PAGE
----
September 11, 2001, and After

September 11, 2001, and After

The regional situation was overshadowed by the September 11, 2001, terrorist attacks on the United States. The Bush administration worked to create an international coalition to respond to terrorism focusing on Osama bin laden and the Islamic fundamentalist al-qaeda movement that he headed and sought Arab and Muslim participation in that effort.

In a statement, bin laden attributed the attacks in part to the plight of the Palestinians and the unequivocal U.S. support for Israel. Although these comments were widely discounted as efforts to split further the United States and the Muslim states, many in the Palestinian and the broader Arab worlds saw this as an accurate depiction of the situation.

In a press conference on October 11, President Bush noted that his administration would continue to focus on resolution of the ArabIsraeli conflict within the context of continued U.S.-Israeli friendship. At the same time, he noted,I also stated the other day that if we ever get into the Mitchell process, where we can start discussing a political solution in the Middle East, that I believe there ought to be a Palestinian state, the boundaries of which will be negotiated by the parties so long as the Palestinian state recognizes the right of Israel to exist, and will treat Israel with respect, and will be peaceful on her borders.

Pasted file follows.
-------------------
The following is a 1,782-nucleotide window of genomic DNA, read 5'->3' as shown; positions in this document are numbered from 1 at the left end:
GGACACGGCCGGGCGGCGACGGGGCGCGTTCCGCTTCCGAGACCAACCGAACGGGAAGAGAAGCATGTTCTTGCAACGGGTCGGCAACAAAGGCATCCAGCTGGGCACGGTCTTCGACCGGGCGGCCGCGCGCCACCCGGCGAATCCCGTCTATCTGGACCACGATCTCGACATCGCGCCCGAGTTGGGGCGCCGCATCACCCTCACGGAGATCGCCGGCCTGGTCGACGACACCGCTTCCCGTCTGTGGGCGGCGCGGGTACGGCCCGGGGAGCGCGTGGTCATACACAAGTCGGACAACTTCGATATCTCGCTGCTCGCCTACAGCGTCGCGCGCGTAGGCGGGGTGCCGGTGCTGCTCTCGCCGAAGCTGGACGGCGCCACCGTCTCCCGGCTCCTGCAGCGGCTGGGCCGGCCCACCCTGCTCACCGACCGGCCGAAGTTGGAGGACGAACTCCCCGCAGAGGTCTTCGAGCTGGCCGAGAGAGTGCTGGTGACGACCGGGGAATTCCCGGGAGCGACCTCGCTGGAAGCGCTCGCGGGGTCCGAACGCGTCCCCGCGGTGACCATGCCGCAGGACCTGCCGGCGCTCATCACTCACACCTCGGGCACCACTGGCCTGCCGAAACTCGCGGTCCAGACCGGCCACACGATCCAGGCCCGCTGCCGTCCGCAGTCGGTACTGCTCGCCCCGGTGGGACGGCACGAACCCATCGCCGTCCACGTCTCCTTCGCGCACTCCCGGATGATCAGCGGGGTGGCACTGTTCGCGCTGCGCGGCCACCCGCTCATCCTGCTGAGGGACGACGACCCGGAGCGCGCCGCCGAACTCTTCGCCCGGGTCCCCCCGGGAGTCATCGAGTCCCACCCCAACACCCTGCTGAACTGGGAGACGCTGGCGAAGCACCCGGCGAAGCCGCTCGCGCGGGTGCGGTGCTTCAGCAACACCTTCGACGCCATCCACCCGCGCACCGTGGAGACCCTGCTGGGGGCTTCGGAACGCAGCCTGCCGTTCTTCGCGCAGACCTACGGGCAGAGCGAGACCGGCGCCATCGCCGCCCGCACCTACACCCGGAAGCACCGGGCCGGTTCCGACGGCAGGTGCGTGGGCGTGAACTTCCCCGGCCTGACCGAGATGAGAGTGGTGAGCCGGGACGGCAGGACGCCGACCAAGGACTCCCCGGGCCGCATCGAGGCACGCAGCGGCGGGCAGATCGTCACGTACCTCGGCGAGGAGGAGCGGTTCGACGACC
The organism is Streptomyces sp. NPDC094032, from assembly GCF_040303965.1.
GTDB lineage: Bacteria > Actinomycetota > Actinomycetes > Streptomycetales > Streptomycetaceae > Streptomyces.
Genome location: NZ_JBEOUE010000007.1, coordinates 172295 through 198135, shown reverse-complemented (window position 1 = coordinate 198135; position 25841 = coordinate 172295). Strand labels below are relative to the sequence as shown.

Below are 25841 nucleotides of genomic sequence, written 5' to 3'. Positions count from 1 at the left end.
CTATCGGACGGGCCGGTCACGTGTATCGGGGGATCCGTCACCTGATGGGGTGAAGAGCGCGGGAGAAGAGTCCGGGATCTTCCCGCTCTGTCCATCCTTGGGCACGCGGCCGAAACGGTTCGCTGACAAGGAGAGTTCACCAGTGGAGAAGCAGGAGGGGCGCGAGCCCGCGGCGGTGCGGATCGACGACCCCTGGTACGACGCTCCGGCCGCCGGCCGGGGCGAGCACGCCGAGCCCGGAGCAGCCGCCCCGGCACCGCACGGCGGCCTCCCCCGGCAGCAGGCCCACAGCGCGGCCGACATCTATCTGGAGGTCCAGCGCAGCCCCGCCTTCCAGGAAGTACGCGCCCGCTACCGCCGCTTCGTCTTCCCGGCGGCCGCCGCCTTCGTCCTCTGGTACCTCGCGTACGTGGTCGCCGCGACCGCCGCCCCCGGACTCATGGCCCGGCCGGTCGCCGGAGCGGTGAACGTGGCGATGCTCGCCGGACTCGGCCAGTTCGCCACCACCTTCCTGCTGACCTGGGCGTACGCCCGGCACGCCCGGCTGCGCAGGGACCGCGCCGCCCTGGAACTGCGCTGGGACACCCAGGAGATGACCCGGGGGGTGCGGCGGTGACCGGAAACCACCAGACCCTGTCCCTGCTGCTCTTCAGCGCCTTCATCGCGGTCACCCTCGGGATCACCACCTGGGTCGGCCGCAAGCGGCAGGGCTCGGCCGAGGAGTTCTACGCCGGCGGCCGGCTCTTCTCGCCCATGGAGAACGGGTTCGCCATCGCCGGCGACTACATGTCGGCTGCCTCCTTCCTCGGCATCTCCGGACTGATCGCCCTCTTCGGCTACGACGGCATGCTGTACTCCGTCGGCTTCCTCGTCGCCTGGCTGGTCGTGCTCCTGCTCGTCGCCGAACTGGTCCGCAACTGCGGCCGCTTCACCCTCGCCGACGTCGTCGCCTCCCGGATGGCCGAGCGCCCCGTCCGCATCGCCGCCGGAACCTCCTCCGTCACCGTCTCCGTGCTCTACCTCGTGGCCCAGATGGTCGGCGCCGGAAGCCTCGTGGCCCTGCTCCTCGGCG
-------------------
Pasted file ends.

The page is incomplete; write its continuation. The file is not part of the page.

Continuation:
Powell elaborated on these themes in an address at the University of louisville, in Kentucky, on November 19, where he noted a vision of a region in which Israelis and Arabs lived together in peace, security, and dignity. He stressed the need to stop terror and violence and announced the appointment of a new senior adviser, retired Marine Corps general Anthony Zinni, to go to the region to secure a durable cease-fire.

Despite the articulation of the latest U.S. approach and the appointment of Zinni, violence continued and even escalated. The United States continued to press both Israel and the Palestinians to end the violence and terrorism during the conduct of the U.S. military actions against the Taliban regime in Afghanistan, where al-qaeda had been harbored and aided. However, Israel felt that it had little choice; it launched raids into Palestinian-controlled territory and sought the arrest and extradition of Palestinian suspects in the assassinations as well as a broader cessation of violence in the territories as a prelude to negotiations.